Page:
As for Grimes’ request to withdraw from DART, the Commission delayed a vote on whether to approve the request until after General Manager Brad Miller and Ankeny Mayor and DART Commissioner Steve Van Oort visit the Grimes City Council later this month.

For more details on any of the above, check out yesterday’s post by clicking here.

For still more details on all of the above, plus other material, a full agenda for the meeting is available by clicking here.

bus gps, big-picture planning and Grimes’ withdrawal — a busy Commission meeting

Riders:

DART’s Commissioners will be busy when they meet Tuesday, and you’ll be interested to hear some of the things on their agenda:

Bus GPS

Employing GPS technology on DART’s buses has been long in the coming, but the time has come to pick a contractor and get the project started.

After months of reviewing proposals and interviewing prospective firms, staff is recommending contracting Trapeze ITS of Cedar Rapids to install what is called an automatic vehicle location system on DART’s fleet.

This will enable DART to track the exact whereabouts of every bus in the fleet and analyze the overall system performance. More importantly for you, dear riders, is that this real-time information can be fed to your cell phones. As in, you text the number of your usual bus stop to DART, and the system will automatically text back the arrival time of the next bus. It takes the guess work out of catching a ride.

The same technology can also be used for electronic signs with real-time arrival and departure times, something that would go nicely in DART’s new Transit Hub or at local businesses that want to take advantage of their proximity to bus routes.

It will likely be 2012 before the technology is ready to use. The cost is not to exceed $2.5 million. The money for this is coming from the American Recovery and Reinvestment Act.

Big-Picture Plan

This is another example of something long overdue that DART can finally get started on: Developing a big-picture plan for the future of transit in Greater Des Moines.

Again, staff has solicited proposals and interviewed firms, and is now ready to recommend a consultant to help DART develop such a plan — Transportation Management & Design, which has a regional office in Kansas City. Work will get underway this fall and a plan could be ready by fall 2011.

This will be crucial to creating a better transit system. Right now it’s hard to build support for expanding service when there’s no comprehensive plan for doing so. There’s nothing to point to and say, See, this is our future.

The study will include:

— Data collection, including a full passenger count, how closely to schedule DART’s buses run, where passengers are traveling to and from and where riders are transferring to.

— A 2035 Regional Transit Services Plan, including an evaluation of existing service, an analysis of demand outside DART’s current service area, a route-performance monitoring system and service recommendations for the next one to three, four to six and seven to 10 years.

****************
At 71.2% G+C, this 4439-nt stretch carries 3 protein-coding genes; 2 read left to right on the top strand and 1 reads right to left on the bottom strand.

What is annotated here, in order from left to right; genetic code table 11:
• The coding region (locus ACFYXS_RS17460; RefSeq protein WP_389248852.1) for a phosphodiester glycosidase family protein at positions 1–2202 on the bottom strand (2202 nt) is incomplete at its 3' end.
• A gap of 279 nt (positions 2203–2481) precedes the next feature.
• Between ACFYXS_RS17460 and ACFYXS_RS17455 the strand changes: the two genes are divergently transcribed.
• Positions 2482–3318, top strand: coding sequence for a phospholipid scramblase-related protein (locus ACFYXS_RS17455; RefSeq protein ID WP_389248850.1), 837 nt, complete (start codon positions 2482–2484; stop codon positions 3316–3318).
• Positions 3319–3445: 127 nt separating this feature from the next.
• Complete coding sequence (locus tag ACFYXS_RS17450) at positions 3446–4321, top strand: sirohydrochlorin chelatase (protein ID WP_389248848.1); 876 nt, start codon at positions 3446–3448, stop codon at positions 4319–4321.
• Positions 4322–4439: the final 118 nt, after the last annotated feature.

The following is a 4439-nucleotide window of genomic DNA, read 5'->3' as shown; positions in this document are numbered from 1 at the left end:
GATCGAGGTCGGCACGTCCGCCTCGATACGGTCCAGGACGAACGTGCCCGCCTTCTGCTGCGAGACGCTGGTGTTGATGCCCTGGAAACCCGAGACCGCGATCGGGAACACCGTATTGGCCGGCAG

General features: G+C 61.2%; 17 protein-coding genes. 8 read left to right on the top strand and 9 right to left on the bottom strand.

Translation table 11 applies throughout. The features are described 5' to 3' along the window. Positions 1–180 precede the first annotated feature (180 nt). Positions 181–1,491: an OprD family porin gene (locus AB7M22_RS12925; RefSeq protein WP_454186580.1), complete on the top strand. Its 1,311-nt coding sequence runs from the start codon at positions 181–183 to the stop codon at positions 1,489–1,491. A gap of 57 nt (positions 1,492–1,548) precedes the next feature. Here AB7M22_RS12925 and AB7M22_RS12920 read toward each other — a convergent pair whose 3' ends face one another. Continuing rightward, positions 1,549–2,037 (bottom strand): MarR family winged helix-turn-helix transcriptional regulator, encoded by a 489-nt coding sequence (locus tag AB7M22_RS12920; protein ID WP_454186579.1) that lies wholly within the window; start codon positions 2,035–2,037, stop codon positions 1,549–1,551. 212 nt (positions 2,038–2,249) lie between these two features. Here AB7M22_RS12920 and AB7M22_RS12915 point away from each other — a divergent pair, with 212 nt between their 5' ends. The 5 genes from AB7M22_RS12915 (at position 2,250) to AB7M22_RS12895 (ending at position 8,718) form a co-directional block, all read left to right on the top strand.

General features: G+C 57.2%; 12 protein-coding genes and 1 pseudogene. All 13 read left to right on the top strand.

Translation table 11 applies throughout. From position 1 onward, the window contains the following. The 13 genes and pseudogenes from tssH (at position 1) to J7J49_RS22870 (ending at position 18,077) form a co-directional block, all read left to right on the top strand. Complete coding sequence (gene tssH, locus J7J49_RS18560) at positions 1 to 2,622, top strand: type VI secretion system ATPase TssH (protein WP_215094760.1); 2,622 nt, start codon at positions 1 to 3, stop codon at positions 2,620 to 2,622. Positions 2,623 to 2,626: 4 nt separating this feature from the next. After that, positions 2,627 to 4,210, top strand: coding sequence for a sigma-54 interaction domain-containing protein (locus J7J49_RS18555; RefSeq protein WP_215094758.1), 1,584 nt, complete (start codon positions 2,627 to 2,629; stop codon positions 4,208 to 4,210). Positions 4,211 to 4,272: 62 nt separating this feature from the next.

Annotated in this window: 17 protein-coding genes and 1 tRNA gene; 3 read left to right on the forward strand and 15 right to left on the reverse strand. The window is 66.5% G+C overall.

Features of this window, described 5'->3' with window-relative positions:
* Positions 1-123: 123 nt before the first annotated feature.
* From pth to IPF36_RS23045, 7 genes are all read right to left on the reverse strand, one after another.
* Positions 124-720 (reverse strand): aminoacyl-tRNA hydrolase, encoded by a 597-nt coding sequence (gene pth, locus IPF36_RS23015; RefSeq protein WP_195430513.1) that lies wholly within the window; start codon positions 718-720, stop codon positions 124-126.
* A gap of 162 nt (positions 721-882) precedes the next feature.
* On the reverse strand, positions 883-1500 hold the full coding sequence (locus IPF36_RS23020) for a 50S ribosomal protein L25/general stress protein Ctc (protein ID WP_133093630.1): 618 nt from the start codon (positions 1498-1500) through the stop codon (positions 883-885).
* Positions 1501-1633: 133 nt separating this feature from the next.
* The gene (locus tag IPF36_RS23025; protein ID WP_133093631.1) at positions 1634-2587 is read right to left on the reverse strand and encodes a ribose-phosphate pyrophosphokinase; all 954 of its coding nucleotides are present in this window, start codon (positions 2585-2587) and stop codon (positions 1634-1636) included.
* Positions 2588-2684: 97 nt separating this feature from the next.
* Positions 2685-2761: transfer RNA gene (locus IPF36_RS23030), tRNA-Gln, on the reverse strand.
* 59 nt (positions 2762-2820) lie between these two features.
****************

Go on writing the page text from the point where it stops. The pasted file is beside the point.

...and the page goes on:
— Alternative analysis, which will explore where Des Moines could support a “bus-rapid transit” line, which you may recall reading about in this previous post: Click here to read more.

— Public participation, which means there will be plenty of opportunity for you to have your say in what transit needs to be in Greater Des Moines.

The project will cost about $707,000, of which 80 percent is being paid for with state and federal grant money.

Grimes

You may remember from past media accounts that the city of Grimes has filed to withdraw its membership from DART. On Tuesday, the Commission will consider voting to approve Grimes’ withdrawal.

The withdrawal wouldn’t happen immediately, however. The soonest it would take effect is July 1, 2011.

DART recently finalized plans to add three Park & Ride Lots, including one at the new Walmart on Highway 141 in Grimes that will allow DART to expand On Call service there.

Whether that changes anything on Grimes’ withdrawal remains to be seen. DART General Manager Brad Miller and Commissioner Steve Van Oort are scheduled to talk with the Grimes City Council at the Aug. 24 council meeting.

is this the future of DART technology?

Riders:

As many of you know, DART is working to have GPS units installed on its buses. DART is current soliciting proposals from contractors to do the work, and they could be installed and ready to use by the public by 2012. Namely, riders will be able to get real-time information on bus locations sent right to their cell phones.

We wish it could happen sooner, too, but these things take time. Meantime, check out what might be possible when it’s up and running.

This web page features the real-time whereabouts of the underground trains of London. It was created by an independent web developer using open data.

I keep hearing Des Moines is home to many techno-types, and I’ve met a few. Let’s hope some of them are also transit geeks, because we’d like to make the data stream available for them to play with so they can make smart-phone apps and web pages like this.